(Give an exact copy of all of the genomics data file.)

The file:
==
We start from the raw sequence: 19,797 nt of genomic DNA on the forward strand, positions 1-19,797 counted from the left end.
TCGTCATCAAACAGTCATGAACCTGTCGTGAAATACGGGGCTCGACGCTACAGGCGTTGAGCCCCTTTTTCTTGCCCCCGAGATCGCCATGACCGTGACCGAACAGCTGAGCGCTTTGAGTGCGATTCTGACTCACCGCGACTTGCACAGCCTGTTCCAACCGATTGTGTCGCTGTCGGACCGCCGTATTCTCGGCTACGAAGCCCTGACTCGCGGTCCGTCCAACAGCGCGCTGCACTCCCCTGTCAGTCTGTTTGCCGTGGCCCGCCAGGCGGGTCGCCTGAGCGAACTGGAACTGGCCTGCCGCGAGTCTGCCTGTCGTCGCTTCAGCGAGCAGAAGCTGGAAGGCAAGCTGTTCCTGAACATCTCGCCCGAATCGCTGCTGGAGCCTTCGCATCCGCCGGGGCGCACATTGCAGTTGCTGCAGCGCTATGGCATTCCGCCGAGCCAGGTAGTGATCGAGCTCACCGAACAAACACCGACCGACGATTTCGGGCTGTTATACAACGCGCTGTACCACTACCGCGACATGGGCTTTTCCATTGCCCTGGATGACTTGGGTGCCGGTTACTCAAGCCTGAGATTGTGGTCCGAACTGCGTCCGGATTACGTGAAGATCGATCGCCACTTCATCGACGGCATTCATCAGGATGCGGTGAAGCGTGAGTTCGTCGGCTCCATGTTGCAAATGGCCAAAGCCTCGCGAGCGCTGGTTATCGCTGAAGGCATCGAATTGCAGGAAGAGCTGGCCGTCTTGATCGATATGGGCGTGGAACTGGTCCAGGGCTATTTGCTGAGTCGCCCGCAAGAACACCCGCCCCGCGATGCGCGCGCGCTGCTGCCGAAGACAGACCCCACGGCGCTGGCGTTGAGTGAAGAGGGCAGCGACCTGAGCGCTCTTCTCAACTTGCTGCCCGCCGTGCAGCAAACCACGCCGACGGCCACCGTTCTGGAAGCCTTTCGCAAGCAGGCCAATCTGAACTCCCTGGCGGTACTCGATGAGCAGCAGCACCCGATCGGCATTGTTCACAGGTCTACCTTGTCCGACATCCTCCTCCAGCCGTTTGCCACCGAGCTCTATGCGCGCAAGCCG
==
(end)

We start from the raw sequence: 19,797 nt of genomic DNA on the forward strand, positions 1-19,797 counted from the left end.
TCGTCATCAAACAGTCATGAACCTGTCGTGAAATACGGGGCTCGACGCTACAGGCGTTGAGCCCCTTTTTCTTGCCCCCGAGATCGCCATGACCGTGACCGAACAGCTGAGCGCTTTGAGTGCGATTCTGACTCACCGCGACTTGCACAGCCTGTTCCAACCGATTGTGTCGCTGTCGGACCGCCGTATTCTCGGCTACGAAGCCCTGACTCGCGGTCCGTCCAACAGCGCGCTGCACTCCCCTGTCAGTCTGTTTGCCGTGGCCCGCCAGGCGGGTCGCCTGAGCGAACTGGAACTGGCCTGCCGCGAGTCTGCCTGTCGTCGCTTCAGCGAGCAGAAGCTGGAAGGCAAGCTGTTCCTGAACATCTCGCCCGAATCGCTGCTGGAGCCTTCGCATCCGCCGGGGCGCACATTGCAGTTGCTGCAGCGCTATGGCATTCCGCCGAGCCAGGTAGTGATCGAGCTCACCGAACAAACACCGACCGACGATTTCGGGCTGTTATACAACGCGCTGTACCACTACCGCGACATGGGCTTTTCCATTGCCCTGGATGACTTGGGTGCCGGTTACTCAAGCCTGAGATTGTGGTCCGAACTGCGTCCGGATTACGTGAAGATCGATCGCCACTTCATCGACGGCATTCATCAGGATGCGGTGAAGCGTGAGTTCGTCGGCTCCATGTTGCAAATGGCCAAAGCCTCGCGAGCGCTGGTTATCGCTGAAGGCATCGAATTGCAGGAAGAGCTGGCCGTCTTGATCGATATGGGCGTGGAACTGGTCCAGGGCTATTTGCTGAGTCGCCCGCAAGAACACCCGCCCCGCGATGCGCGCGCGCTGCTGCCGAAGACAGACCCCACGGCGCTGGCGTTGAGTGAAGAGGGCAGCGACCTGAGCGCTCTTCTCAACTTGCTGCCCGCCGTGCAGCAAACCACGCCGACGGCCACCGTTCTGGAAGCCTTTCGCAAGCAGGCCAATCTGAACTCCCTGGCGGTACTCGATGAGCAGCAGCACCCGATCGGCATTGTTCACAGGTCTACCTTGTCCGACATCCTCCTCCAGCCGTTTGCCACCGAGCTCTATGCGCGCAAGCCG